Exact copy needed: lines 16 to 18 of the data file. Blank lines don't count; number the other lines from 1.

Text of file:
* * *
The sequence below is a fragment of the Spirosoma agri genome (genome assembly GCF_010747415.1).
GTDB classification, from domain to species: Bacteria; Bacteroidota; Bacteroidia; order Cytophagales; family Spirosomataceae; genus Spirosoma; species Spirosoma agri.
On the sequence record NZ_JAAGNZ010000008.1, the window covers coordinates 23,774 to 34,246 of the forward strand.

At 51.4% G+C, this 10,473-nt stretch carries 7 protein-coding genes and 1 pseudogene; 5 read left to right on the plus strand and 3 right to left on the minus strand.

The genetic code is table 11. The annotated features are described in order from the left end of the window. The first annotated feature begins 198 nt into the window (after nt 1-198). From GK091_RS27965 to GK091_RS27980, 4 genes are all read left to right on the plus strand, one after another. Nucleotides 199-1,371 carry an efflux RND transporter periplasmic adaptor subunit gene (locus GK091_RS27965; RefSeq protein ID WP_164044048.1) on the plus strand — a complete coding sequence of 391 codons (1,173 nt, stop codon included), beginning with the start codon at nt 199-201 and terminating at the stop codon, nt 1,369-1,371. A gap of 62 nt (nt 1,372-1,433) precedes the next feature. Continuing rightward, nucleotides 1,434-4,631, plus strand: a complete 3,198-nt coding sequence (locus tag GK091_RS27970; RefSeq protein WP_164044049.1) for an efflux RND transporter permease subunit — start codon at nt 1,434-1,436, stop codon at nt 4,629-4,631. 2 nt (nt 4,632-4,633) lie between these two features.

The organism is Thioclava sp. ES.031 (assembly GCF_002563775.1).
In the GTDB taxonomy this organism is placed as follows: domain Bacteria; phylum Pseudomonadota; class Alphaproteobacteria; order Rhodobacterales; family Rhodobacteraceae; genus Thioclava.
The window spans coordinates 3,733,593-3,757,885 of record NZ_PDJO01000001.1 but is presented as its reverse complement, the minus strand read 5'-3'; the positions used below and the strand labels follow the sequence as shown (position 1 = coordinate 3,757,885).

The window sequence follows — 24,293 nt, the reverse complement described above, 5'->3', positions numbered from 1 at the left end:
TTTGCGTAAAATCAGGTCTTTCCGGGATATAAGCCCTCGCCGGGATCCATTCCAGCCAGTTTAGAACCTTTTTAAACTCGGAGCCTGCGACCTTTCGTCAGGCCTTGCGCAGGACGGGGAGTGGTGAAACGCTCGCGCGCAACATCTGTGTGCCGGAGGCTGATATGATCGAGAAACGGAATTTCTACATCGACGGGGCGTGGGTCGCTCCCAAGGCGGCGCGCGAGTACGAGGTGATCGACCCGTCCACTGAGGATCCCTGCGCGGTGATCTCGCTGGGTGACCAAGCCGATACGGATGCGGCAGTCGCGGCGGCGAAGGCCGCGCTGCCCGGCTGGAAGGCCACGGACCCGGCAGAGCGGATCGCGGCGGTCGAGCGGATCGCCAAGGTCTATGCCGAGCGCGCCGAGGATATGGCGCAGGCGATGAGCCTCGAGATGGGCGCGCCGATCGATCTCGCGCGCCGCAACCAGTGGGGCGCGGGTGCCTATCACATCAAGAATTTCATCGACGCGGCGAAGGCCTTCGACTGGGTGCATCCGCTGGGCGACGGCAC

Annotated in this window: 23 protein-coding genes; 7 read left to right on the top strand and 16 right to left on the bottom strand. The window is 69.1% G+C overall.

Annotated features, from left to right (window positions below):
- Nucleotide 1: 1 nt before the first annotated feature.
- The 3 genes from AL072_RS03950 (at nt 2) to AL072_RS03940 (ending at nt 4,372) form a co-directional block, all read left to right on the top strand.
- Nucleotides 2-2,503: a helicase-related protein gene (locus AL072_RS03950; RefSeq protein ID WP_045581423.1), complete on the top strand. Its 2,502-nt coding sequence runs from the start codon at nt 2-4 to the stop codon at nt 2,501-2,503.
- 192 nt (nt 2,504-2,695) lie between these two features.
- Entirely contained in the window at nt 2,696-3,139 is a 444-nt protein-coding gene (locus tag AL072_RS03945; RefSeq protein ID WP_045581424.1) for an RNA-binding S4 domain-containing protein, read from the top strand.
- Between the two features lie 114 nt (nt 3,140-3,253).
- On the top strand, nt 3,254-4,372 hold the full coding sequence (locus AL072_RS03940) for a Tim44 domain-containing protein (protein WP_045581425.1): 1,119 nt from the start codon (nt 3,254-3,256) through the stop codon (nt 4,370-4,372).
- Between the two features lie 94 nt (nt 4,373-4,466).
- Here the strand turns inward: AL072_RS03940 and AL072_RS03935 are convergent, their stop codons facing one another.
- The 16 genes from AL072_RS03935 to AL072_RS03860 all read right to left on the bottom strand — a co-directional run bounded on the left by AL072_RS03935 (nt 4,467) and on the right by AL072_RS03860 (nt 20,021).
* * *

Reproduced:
- 192 nt (nt 2,504-2,695) lie between these two features.
- Entirely contained in the window at nt 2,696-3,139 is a 444-nt protein-coding gene (locus tag AL072_RS03945; RefSeq protein ID WP_045581424.1) for an RNA-binding S4 domain-containing protein, read from the top strand.
- Between the two features lie 114 nt (nt 3,140-3,253).